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More on SSRI and pregnancy


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Heya,

Two articles reported in McMan's weekly:

Levinston-Castiel et al.  Arch Pediatr Adolesc Med 2006 Feb; 160(2):173-6.

Neonatal abstinence syndrome after in utero exposure to SSRIs in term infants.

60 depressed moms on SSRI and 60 not on SSRI.

Of 60 treated moms, 8 babies had severe abstinence syndrome and 10 had mild.

No babies in either group of moms needed treatment.

So, withdrawals in babes was okay.

Small numbers, but no smaller that the big study I analyzed before.

Cohen LS et al.  JAMA 2006 Feb 1; 295(5):  499-507.

Relapse of major depression during pregnancy in women who maintain or discontinue antidepressant treatment.

201 women with history of MDD.

Remission until at least three months before last period.

And less than 12 weeks before last period had antidepressants.

82 women continued antidepressants into pregnancy, and 21 relapsed.

65 women stopped antidepressants, and 44 relapsed.

(Not sure I scribbled this down right, no, evidently not b/c the numbers don't add up, but the conclusion is the same.)

So risk of relapse into MDD and all its risks to mom and babe is much higher if we stop antidepressants.

Still small numbers.

-------

I dunno.

Looks like on balance, so far, with small and/or crummy studies, continuing SSRIs is a more acceptable choice than stopping them.

But I as a family doc would just review risks and benefits with the patient and go from there.

But these are interesting articles at any rate.

--ncc--

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Heya,

Weird coincidence.  But all coincidences are somewhat weird.

Dunno why, but today this crossed my inbox:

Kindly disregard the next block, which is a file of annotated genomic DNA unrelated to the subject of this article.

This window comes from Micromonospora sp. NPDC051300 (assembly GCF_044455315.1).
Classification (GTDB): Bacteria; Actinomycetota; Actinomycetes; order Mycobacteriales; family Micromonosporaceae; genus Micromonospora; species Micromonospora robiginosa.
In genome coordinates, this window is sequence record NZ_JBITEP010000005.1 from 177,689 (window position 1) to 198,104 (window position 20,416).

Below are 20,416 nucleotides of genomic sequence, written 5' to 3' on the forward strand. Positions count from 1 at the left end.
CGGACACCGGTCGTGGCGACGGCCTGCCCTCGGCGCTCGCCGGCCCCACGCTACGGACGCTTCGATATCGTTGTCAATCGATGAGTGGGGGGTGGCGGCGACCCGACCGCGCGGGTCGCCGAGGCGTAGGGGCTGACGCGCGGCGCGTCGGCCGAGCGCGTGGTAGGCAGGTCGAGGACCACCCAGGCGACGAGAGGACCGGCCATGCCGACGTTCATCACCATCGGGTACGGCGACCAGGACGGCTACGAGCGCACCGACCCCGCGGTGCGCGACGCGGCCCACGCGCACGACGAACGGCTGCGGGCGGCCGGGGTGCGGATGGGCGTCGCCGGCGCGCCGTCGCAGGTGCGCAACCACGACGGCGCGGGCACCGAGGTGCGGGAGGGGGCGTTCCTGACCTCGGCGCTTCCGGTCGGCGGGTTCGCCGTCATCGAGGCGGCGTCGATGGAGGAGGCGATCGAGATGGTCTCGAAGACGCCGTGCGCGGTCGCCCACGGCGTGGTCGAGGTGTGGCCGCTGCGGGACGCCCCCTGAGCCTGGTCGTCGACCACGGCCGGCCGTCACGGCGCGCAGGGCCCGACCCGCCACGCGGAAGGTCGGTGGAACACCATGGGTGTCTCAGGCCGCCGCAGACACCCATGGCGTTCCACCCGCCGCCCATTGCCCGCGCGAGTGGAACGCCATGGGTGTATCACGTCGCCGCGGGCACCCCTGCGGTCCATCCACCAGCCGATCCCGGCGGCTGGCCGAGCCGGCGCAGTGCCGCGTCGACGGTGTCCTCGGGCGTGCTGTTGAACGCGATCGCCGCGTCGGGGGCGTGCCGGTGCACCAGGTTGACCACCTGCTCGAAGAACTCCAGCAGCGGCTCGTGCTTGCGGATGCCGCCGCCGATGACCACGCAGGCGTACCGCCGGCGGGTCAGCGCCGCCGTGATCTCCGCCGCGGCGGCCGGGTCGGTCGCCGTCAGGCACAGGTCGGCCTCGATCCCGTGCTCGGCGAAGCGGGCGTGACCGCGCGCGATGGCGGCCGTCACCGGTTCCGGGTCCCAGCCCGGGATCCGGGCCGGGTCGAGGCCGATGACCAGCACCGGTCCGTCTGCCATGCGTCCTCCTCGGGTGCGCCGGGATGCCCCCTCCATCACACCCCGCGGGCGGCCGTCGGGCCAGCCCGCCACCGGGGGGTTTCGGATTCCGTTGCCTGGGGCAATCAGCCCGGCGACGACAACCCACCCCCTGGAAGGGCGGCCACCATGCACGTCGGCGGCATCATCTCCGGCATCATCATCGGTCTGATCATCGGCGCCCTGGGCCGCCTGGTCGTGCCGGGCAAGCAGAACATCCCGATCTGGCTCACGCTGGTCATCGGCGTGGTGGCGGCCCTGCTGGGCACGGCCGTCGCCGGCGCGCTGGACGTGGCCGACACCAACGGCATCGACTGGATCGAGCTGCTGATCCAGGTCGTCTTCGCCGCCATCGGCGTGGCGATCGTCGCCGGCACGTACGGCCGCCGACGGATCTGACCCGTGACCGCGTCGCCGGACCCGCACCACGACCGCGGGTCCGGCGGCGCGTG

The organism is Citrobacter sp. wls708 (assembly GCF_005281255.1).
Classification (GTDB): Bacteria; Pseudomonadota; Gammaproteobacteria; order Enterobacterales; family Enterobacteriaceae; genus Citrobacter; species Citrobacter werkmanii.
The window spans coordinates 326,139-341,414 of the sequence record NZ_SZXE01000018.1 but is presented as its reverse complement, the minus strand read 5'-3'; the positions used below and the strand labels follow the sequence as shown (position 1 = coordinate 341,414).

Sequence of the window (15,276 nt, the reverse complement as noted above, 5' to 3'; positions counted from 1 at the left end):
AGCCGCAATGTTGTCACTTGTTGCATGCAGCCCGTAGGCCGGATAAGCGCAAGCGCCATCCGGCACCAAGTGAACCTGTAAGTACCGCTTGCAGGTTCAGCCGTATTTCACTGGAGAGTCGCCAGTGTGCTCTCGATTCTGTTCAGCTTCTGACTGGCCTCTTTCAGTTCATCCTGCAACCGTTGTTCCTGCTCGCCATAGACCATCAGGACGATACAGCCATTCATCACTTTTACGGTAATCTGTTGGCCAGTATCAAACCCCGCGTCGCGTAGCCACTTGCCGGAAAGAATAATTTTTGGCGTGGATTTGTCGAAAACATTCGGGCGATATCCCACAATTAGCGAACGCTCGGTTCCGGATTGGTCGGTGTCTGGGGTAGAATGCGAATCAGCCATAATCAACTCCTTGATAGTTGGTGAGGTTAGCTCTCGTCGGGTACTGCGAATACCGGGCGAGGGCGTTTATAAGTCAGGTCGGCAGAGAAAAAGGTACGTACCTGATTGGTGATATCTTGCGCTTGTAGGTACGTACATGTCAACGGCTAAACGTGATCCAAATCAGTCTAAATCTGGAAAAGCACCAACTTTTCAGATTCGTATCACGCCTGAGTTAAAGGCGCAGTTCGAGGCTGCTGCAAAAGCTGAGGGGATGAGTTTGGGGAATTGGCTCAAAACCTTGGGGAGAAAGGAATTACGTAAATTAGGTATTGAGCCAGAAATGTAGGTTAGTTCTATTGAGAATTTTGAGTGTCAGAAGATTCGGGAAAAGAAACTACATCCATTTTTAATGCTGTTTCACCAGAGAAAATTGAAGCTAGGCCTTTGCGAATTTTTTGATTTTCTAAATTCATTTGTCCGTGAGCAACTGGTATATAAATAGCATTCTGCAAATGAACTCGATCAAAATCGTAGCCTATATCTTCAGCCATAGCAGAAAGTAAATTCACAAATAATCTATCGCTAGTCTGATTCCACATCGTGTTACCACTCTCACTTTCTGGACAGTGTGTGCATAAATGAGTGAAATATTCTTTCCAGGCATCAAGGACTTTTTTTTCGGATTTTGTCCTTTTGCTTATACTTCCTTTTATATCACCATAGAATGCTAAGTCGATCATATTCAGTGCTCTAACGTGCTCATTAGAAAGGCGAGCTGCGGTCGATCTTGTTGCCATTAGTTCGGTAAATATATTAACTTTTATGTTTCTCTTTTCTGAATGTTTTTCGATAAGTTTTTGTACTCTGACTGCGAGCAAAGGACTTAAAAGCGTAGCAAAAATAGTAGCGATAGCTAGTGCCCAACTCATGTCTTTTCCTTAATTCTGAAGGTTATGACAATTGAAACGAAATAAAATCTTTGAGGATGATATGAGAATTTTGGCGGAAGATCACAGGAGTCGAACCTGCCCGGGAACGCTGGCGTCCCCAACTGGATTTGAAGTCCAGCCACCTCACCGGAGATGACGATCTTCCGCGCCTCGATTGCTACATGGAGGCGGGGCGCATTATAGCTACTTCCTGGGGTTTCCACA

Citalopram not teratogenic

Clinical question

Is citalopram teratogenic?

Bottom line

Like other selective serotonin reuptake inhibitors (SSRIs), citalopram (Celexa)does not appear to be teratogenic. Exposure near the time of birth, however, was associated with increased risk of a diagnosis of fetal distress in labor and neonatal admission to special care nursery. (LOE = 1b)  [my comment:  LOE is Level of Evidence.  1b is the second-best level.  Good enough to guide therapy.]

Reference

Sivojelezova A, Shuhaiber S, Sarkissian L, Einarson A, Koren G. Citalopram use in pregnancy: Prospective comparative evaluation of pregnancy and fetal outcome. Am J Obstet Gynecol 2005;193:2004-09.

Study design: Cohort (prospective)

Funding: Government

Allocation: N/A

Setting: Population-based

Synopsis

Previous studies of other SSRIs have suggested that they are not teratogens, but are associated with a poor neonatal adaptation syndrome. In this study, 125 women who contacted the Motherisk Program in Toronto, Canada, with questions regarding their use of citalopram were enrolled if they took the medication during pregnancy. These women were matched with 2 control patients on the basis of maternal and gestational age at the time of first call. One control group consisted of women taking other SSRIs. The other group was unexposed to SSRIs or any known potentially teratogenic substances. Among women exposed to citalopram were 114 (86%) live births, 14 (11%) spontaneous abortions, 2 (1.5%) elective terminations, and 2 (1.5%) stillbirths. Of 108 infants exposed to citalopram in first trimester, 1 (0.9%) had a major malformation, which is no different than in the control groups. The rates of live birth, median birth weights, and length of pregnancy did not differ between groups. There was an increased incidence of admission to a special care nursery among infants exposed to citalopram throughout pregnancy (relative risk = 4.2; 95% CI, 1.7-10.3). The admissions were typically associated with a diagnosis of fetal distress during labor.

[all bold-emphasis mine]

Note that fetal distress is more likely to be dx'd if mom is taking any kind of meds, so that in itself doesn't lead to any conclusions.

So, SSRIs in general seem okay.  If it was me, I would think my baby was better off with an SSRI than with me being suicidally depressed the whole time.

--ncc--

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All drugs are given safety classifications that relate to pregnancy.

From memory, SSRIs were recently reclassified.

Zoloft is now the only one with a cat B, the rest are now C's ane one or two got a D.  prozac used to have a B but it got dropped to a C.

B is considered safe during prreganacy, C is relatively safe - D is a no go.  All benzos are a D I think; the big ones anyone (eg xanax, valium, klonopin). 

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